Cotton's staff, Hannigan said, set up Maqsoud's contact at the Kabul airport so he could leave the country. Within days of his family's departure, twin bombs struck near the airport entrance. About 170 Afghans and 13 U.S. service members were killed.
It was Hannigan who picked up Maqsoud's family at the airport in San Diego when they arrived in January. Maqsoud had chosen to resettle in the city because of his Marine friend.
Maqsoud is one of 2,145 Afghan refugees who have arrived in San Diego County through February. The majority who resettled in the area have a relative or friend there.
In a letter to President Biden last month, San Diego County Supervisor Joel Anderson requested assistance from the administration to help the county resettle Afghan refugees and prepare to potentially receive more refugees, this time from Ukraine.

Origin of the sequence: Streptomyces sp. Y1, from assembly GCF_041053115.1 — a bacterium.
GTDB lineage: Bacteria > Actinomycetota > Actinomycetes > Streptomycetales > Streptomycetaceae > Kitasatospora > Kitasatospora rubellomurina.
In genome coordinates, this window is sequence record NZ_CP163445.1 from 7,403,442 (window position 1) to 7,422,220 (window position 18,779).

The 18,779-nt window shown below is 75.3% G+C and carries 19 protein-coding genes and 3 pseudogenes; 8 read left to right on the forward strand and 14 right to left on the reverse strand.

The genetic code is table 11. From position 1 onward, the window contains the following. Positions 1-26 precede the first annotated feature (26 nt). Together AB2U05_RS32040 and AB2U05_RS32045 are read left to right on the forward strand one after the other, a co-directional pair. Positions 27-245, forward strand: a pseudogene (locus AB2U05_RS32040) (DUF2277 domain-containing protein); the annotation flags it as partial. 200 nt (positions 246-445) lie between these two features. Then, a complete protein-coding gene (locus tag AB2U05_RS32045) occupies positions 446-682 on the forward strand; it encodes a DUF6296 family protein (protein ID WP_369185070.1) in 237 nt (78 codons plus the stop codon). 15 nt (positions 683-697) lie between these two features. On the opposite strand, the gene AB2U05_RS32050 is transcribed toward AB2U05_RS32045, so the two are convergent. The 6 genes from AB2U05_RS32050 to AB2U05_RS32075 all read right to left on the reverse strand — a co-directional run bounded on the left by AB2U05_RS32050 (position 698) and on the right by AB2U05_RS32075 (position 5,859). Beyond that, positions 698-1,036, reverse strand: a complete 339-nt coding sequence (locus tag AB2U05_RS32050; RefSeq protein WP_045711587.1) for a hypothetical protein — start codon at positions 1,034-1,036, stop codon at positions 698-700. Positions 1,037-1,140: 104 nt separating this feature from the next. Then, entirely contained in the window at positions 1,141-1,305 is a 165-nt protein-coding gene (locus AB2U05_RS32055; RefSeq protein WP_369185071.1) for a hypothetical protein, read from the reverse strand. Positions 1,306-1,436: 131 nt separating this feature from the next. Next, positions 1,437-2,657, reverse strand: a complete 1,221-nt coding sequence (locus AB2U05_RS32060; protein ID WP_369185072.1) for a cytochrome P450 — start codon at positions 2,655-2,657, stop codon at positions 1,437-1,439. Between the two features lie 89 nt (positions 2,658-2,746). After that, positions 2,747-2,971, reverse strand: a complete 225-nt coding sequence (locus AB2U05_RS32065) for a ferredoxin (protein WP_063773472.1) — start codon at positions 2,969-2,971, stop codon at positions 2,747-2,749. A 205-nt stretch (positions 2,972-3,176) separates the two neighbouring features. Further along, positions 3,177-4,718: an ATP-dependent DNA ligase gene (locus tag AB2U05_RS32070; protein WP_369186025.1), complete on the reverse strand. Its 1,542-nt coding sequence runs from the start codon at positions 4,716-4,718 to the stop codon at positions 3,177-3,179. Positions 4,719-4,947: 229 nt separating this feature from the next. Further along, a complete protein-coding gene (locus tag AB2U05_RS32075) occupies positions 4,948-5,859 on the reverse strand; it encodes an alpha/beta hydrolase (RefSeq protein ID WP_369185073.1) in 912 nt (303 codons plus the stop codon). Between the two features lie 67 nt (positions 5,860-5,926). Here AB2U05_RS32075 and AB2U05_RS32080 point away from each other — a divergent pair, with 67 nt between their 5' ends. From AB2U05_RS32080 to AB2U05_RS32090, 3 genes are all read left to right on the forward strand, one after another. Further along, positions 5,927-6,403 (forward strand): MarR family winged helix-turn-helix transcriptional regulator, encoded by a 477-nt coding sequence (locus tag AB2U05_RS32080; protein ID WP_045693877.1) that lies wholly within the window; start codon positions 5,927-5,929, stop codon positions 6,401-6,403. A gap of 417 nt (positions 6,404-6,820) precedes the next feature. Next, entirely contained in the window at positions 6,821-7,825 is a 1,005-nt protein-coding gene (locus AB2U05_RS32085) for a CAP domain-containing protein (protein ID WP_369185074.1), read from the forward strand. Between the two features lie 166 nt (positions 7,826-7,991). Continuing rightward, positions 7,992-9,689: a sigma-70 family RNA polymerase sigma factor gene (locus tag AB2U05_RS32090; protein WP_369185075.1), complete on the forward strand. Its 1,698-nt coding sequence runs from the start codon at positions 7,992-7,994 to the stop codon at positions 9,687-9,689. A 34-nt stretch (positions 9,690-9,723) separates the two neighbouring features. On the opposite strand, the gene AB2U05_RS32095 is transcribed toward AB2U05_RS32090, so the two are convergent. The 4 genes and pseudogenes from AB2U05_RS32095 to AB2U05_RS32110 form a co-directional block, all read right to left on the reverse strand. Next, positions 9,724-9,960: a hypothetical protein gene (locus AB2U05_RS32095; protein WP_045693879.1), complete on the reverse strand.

"The citizens of San Diego are once again willing to welcome the displaced with open arms," Anderson wrote. "However, to do so successfully will require additional funding from the Administration to support this population."
Etleva Bejko, director of refugee and immigration services for Jewish Family Service of San Diego, said the biggest challenge for resettlement agencies has been finding housing for refugees.
"There has been a shortage of rental units available," Bejko said. "It's not an Afghan evacuee issue; it's not a refugee issue; it's a California issue."
The lack of housing presents additional challenges, Bejko said, including school enrollment and access to other services, such as English-as-a-second-language classes.
Farid Obaid, whose family is temporarily living in a Del Mar hotel, said his children were getting rides to school thanks to nearby church parishioners. There were no buses set up to take them. They don't have the money to buy a car.